Students with severe and low-incidence disabilities comprise a heterogeneous population that often presents a challenge to the professionals charged with evaluating their skills and abilities. This is especially true in conducting a valid assessment of the cognitive ability of these children. Often, school psychologists are limited to the use of published norm-referenced tests (Fagan & Wise, 2000) that provide limited meaningful information to be used for educational and treatment planning and programming (President's Commission on excellence in Special Education, 2002). While these assessments can produce a comprehensive picture of intellectual functioning for most typically developing children, it is much more difficult to obtain a valid picture of overall cognitive functioning and to delineate relative strengths and weaknesses for children with severe and low-incidence disabilities. Utilizing commonly used cognitive assessment tools with these students may not provide meaningful data that can be used for educational planning and programming. It is extremely important that the assessment tools are appropriate to the population because the information related to cognitive skills is vital in educational planning and a significant component of treatment evaluation (Delmolino, 2006). This article provides a review of the literature examining a variety of tests of cognitive ability that can be used with students with severe and low-incidence disabilities. Recommendations for assessment practices for a range of specific low-incidence disabilities are described.
Nearly all standardized assessments of cognitive functioning assess a broad array of skills, including those in the visual, linguistic, and motor domains, in order to produce a comprehensive picture of intellectual functioning. As a result, individuals who take these tests need to have adequate vision, hearing, language functioning, and visualmotor skills (Sattler, 2008). For instance, one of the most widely used assessments of general intellectual ability in children, the Wechsler Intelligence Scale for Children, 4th Edition (WISC-IV; Wechsler, 2003), requires children to hear, understand directions, andto have adequate vision and fine motor skills for standardized administration (Sattler & Dumont, 2004). If a child is deficient in one of these requisite skills, Sattler and Dumont (2004) suggest either excluding subtests that rely heavily on a particular modality from the Index Score and Full Scale IQ computations, or engaging in a series of modifications (e.g., nodding to select a particular symbol instead of drawing it in Symbol Search) to make the subtests accessible. Roid (2003b) also notes the importance of adjusting cognitive assessments to accommodate examinees with disabilities in order to ensure that tests scores are indeed valid indicators of an examinee's cognitive abilities. However, little research has been conducted that examines the impact of these adaptations on the reliability and validity of the test scores. Consequently, examiners need to be cautious when interpreting results of tests that have not been administered in the manner in which they have been standardized.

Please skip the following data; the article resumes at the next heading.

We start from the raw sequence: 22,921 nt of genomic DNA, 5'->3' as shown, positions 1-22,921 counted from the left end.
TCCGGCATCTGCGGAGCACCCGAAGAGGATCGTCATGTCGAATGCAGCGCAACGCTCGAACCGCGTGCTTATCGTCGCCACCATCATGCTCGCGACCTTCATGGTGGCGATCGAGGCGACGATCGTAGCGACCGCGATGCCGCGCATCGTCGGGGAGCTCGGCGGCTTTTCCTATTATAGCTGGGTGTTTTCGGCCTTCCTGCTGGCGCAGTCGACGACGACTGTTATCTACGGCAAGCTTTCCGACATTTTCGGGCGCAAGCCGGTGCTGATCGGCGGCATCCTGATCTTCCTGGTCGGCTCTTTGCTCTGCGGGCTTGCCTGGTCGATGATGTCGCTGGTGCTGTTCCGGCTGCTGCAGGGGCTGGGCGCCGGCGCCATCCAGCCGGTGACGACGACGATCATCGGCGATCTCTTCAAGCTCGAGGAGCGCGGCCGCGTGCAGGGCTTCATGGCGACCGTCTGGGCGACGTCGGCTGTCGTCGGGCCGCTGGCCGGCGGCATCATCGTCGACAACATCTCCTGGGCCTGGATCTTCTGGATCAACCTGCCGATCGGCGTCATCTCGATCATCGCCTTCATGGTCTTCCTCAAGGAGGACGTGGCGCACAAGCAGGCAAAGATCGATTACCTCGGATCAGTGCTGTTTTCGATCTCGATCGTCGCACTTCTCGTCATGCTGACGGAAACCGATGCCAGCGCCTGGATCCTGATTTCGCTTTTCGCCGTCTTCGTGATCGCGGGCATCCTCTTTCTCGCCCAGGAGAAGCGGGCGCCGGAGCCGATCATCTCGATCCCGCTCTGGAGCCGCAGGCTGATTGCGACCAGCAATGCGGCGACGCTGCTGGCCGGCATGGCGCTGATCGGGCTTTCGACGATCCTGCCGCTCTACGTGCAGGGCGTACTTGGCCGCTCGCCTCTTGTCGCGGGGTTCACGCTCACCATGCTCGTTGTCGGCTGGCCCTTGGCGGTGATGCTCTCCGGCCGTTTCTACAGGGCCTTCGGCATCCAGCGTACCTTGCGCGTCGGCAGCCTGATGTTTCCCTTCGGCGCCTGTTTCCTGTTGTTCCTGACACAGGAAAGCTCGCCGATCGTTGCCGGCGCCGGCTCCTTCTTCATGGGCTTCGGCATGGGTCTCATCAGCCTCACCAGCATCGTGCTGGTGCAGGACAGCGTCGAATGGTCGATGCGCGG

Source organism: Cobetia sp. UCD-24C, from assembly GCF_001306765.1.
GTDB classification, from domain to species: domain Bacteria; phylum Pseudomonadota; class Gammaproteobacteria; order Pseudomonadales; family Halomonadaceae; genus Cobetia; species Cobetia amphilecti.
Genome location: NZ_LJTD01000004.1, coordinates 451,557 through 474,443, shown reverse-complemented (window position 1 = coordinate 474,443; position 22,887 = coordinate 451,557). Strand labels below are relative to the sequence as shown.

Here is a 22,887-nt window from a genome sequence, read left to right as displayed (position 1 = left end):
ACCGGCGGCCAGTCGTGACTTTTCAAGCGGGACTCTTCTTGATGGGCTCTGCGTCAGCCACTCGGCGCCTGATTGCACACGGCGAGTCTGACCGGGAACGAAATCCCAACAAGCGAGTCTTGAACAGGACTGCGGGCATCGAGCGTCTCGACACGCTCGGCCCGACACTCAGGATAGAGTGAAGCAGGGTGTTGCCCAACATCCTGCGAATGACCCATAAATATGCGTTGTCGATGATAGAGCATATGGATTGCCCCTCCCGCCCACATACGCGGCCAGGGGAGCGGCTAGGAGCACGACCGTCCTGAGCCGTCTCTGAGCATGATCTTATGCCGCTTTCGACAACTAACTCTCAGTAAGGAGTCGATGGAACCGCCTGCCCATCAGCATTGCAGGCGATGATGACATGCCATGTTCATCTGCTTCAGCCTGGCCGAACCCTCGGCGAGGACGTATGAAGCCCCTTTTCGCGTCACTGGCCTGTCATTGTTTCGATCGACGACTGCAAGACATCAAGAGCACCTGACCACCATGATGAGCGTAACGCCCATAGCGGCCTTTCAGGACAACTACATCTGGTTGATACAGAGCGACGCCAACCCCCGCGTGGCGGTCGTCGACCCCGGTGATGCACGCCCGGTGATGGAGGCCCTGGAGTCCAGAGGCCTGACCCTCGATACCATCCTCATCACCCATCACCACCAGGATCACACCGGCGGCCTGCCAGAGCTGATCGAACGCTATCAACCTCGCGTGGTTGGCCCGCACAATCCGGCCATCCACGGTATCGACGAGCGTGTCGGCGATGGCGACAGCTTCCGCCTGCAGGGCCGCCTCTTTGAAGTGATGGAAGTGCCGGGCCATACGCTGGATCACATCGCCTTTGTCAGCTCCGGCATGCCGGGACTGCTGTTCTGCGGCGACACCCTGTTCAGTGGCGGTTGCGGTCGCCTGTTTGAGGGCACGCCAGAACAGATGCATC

Children with significant motor, visual, hearing, or linguistic limitations are unable to be comprehensively and accurately assessed utilizing the WISC-IV and most other widely used cognitive assessments. The result is that a significant number of children with severe physical, communicative, or sensory impairments are currently assessed in ways that may underestimate their abilities, perhaps resulting in inappropriate educational placements (Driver & Warschausky, 2010). Such practices are not only a severe disservice to these children, but are also in violation of federal law, which states that:
Assessments are selected and administered so as best to ensure that if an assessment is administered to a child with impaired sensory, manual, or speaking skills, the assessment results accurately reflect the child's aptitude or achievement level . …